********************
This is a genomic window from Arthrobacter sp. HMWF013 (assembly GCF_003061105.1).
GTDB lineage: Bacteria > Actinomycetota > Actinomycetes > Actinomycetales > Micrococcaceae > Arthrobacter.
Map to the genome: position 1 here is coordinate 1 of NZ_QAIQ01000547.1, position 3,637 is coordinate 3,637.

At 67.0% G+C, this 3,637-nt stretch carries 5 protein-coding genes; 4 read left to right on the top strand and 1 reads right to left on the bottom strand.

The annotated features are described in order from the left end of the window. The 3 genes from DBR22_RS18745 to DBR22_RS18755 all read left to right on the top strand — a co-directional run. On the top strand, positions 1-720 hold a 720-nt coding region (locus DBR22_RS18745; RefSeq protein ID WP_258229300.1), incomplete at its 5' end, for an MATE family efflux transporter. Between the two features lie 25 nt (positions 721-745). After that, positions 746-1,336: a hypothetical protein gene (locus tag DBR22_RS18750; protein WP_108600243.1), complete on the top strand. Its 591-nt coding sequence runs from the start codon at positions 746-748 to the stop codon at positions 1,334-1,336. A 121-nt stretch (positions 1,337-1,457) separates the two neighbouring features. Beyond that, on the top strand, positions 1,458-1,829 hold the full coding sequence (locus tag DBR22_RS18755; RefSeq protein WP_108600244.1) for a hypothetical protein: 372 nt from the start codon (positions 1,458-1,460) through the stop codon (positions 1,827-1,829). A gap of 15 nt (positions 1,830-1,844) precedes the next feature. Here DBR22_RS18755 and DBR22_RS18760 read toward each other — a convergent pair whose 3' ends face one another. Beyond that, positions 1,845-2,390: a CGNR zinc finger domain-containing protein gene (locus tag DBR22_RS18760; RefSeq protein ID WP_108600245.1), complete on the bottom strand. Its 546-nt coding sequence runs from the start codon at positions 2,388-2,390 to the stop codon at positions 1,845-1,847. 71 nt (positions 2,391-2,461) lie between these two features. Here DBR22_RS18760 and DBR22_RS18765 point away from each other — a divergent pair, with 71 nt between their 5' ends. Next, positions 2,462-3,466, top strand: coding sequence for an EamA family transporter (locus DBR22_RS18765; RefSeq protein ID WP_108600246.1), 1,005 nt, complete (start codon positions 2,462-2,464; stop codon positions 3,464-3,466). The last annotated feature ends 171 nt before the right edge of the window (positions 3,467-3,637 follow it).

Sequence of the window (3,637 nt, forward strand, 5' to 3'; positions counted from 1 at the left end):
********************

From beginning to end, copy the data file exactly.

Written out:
This is a genomic window from Arthrobacter sp. HMWF013 (assembly GCF_003061105.1).
GTDB lineage: Bacteria > Actinomycetota > Actinomycetes > Actinomycetales > Micrococcaceae > Arthrobacter.
Map to the genome: position 1 here is coordinate 1 of NZ_QAIQ01000547.1, position 3,637 is coordinate 3,637.

At 67.0% G+C, this 3,637-nt stretch carries 5 protein-coding genes; 4 read left to right on the top strand and 1 reads right to left on the bottom strand.

The annotated features are described in order from the left end of the window. The 3 genes from DBR22_RS18745 to DBR22_RS18755 all read left to right on the top strand — a co-directional run. On the top strand, positions 1-720 hold a 720-nt coding region (locus DBR22_RS18745; RefSeq protein ID WP_258229300.1), incomplete at its 5' end, for an MATE family efflux transporter. Between the two features lie 25 nt (positions 721-745). After that, positions 746-1,336: a hypothetical protein gene (locus tag DBR22_RS18750; protein WP_108600243.1), complete on the top strand. Its 591-nt coding sequence runs from the start codon at positions 746-748 to the stop codon at positions 1,334-1,336. A 121-nt stretch (positions 1,337-1,457) separates the two neighbouring features. Beyond that, on the top strand, positions 1,458-1,829 hold the full coding sequence (locus tag DBR22_RS18755; RefSeq protein WP_108600244.1) for a hypothetical protein: 372 nt from the start codon (positions 1,458-1,460) through the stop codon (positions 1,827-1,829). A gap of 15 nt (positions 1,830-1,844) precedes the next feature. Here DBR22_RS18755 and DBR22_RS18760 read toward each other — a convergent pair whose 3' ends face one another. Beyond that, positions 1,845-2,390: a CGNR zinc finger domain-containing protein gene (locus tag DBR22_RS18760; RefSeq protein ID WP_108600245.1), complete on the bottom strand. Its 546-nt coding sequence runs from the start codon at positions 2,388-2,390 to the stop codon at positions 1,845-1,847. 71 nt (positions 2,391-2,461) lie between these two features. Here DBR22_RS18760 and DBR22_RS18765 point away from each other — a divergent pair, with 71 nt between their 5' ends. Next, positions 2,462-3,466, top strand: coding sequence for an EamA family transporter (locus DBR22_RS18765; RefSeq protein ID WP_108600246.1), 1,005 nt, complete (start codon positions 2,462-2,464; stop codon positions 3,464-3,466). The last annotated feature ends 171 nt before the right edge of the window (positions 3,467-3,637 follow it).

Sequence of the window (3,637 nt, forward strand, 5' to 3'; positions counted from 1 at the left end):